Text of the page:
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Reader's cloned car scandal: AA responds

2014-06-08 15:22

WHAT DO YOU MEAN IT'S CLONED? A Wheels24 reader has found himself in a predicament and found he had bought a cloned car. The AA has responded to Andre Du Preez.Image: Shutterstock

CAPE TOWN - Earlier in July 2014, Wheels24 reader ANDRE DU PREEZ wrote in to us and told us about his cloned car dilemma.

Du Preez said: "I bought a Toyota Hilux D4D and drove it for two months and decided to sell it due to my interest in a Ford F250.

"I took the Toyota for an AA test and nothing picked up on the system. The car dealer who had bought it from me also took it for an AA test and registered it on their name. Two months later they phoned me to say it's a cloned car?"

Wheels24 contacted the Automobile Association of South Africa for assistance.

The AA has investigated the matter and had the following say:

The first thing that the AA would like to address, is the issue of purchasing a vehicle over Gumtree. If the seller is selling the vehicle privately and it is not something he does in an official capacity then the vehicle is  capable of being sold 'voetstoots', that is, the vehicle is sold as is, which automatically confirms that you, the buyer has a stronger duty of care when purchasing a vehicle.

Your reader mentions that he had friends check the vehicle. In what capacity did his friend from the police check the vehicle as later on in the information provided, it is confirmed that the vehicle is cloned. Therefore what type of check did your reader’s police friend conduct?


When the seller brought the vehicle to Carnival Mall, your reader again indicated that he and a friend inspected the vehicle. What check was conducted as your reader mentions they looked at the chassis number etc?

Your reader also indicated that he took down the details of the seller which included the seller’s identity number. Has your reader tried to contact the seller? Did he enter into a written purchase and sale agreement?  

When the vehicle went for a road worthy, did you ask for a copy of the certificate indicating the vehicle corresponds with the information on the eNatis system?

The Automobile Association of South Africa (AA) would also like to know about the other details that your reader’s email contains. The reader makes reference to a bakkie at a local insurance company. Has your reader spoken to the insurance? Has the insurance company deregistered the vehicle? Has he obtained proof regarding this? Did the insurance company write off the vehicle as per the contract or did they take steps to remove it from the eNatis system or did they sell to a salvage company as a code 2 vehicle. There is no legal requirement on the insurance carrier to deregister a vehicle especially when the vehicle is written off for reasons of an economical nature.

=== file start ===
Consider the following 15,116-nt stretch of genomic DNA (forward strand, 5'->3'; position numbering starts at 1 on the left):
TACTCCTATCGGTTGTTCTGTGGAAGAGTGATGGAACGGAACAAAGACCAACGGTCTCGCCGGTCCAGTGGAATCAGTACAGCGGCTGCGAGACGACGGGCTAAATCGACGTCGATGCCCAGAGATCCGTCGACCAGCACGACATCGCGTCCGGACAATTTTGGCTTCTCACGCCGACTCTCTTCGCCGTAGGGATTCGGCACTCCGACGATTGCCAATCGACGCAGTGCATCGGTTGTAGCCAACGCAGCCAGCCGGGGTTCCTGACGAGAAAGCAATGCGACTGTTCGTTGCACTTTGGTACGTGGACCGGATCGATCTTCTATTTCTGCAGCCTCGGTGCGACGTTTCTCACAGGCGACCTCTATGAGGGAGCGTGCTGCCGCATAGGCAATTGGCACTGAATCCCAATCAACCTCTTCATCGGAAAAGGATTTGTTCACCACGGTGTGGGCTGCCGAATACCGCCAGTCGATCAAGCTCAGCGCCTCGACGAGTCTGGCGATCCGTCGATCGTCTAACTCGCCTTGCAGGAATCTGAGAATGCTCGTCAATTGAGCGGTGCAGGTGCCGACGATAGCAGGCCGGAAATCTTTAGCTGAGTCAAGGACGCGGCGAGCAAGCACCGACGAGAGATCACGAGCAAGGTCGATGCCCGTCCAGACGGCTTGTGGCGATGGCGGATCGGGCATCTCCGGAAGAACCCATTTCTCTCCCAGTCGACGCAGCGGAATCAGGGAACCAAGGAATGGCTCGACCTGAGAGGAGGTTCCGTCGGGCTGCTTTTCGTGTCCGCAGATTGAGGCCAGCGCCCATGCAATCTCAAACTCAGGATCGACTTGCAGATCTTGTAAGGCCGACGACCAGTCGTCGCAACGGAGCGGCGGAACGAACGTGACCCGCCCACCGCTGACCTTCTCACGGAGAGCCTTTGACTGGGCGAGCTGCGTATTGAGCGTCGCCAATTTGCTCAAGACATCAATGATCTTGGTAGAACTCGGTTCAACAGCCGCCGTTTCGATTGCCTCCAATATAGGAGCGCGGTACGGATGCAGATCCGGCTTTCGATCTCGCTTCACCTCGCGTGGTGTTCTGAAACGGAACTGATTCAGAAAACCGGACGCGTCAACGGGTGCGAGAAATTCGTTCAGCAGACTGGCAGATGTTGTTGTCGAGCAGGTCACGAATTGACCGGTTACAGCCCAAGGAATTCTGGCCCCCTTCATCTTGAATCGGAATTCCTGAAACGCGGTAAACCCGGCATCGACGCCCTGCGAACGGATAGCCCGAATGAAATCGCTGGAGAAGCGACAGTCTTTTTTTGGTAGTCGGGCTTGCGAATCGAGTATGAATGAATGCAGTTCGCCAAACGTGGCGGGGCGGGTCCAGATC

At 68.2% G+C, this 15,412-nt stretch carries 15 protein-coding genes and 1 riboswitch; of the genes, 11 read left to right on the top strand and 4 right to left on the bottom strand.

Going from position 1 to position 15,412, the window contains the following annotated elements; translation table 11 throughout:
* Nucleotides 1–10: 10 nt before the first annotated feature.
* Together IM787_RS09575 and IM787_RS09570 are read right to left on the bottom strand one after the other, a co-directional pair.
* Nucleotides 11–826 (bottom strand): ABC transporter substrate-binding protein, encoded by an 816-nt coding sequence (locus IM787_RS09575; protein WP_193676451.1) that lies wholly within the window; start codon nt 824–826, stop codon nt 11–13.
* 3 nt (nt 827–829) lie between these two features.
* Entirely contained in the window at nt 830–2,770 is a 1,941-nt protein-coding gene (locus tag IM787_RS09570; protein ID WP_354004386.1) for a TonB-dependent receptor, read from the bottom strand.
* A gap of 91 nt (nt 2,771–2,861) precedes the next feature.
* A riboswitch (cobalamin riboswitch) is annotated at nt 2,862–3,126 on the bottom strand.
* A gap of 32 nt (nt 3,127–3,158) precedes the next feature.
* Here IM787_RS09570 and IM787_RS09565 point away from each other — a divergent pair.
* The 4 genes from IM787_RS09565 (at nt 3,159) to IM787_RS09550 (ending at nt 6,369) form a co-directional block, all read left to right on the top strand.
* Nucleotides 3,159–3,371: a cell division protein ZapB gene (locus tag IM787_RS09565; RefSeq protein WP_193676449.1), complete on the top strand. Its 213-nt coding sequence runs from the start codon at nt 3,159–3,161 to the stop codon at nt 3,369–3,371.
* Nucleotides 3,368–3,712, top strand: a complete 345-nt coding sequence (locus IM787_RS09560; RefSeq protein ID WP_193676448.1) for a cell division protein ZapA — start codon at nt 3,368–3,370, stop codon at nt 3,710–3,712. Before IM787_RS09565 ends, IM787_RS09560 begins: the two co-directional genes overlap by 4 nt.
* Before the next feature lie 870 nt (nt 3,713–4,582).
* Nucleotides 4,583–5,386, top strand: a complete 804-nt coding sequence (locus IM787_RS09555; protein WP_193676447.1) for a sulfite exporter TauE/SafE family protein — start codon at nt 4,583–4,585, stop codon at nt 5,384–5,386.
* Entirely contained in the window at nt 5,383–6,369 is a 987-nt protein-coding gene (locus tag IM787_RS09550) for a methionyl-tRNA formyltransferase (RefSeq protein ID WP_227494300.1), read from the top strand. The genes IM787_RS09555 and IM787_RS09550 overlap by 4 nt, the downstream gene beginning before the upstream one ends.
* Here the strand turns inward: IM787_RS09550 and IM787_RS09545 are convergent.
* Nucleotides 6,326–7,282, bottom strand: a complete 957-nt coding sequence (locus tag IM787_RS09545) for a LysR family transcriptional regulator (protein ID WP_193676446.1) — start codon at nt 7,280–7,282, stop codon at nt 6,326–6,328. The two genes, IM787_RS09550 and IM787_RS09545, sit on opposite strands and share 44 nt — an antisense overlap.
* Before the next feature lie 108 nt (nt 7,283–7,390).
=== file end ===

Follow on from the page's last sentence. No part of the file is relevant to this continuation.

The AA has also looked at your reader’s information regarding the sale of the vehicle to him. Did the reader have a purchase and sale agreement in place? Has he contacted the seller of the vehicle in order to query this matter? There is a possibility of charging the seller with fraud alternatively pursuing a claim of fraud against the seller of the vehicle. 


The criminal aspect will involve your reader lodging a complaint with the South African police services who will turn assess the validity of the proof, open a docket and investigate the matter.

The Prosecutor will decide whether the elements of fraud have been met and thereafter pursue the matter.

The elements of proving fraud are as follows :
1. An act committed by the person concerned
2. Committed unlawfully
3. With the intention to mislead another person
4. Causes the other person to act differently to what he would have acted, had it been for the fraud
5. In a civil claim, there is a requirement to prove that the claimant has suffered harm / loss as a result of the fraud.

These are the elements that must be proven in order to bring a civil claim against the seller of the vehicle for the damages incurred as a result of the fraudulent activity. Has the reader been advised of this? Does he have sufficient information in order to bring a claim and make a claim of this nature.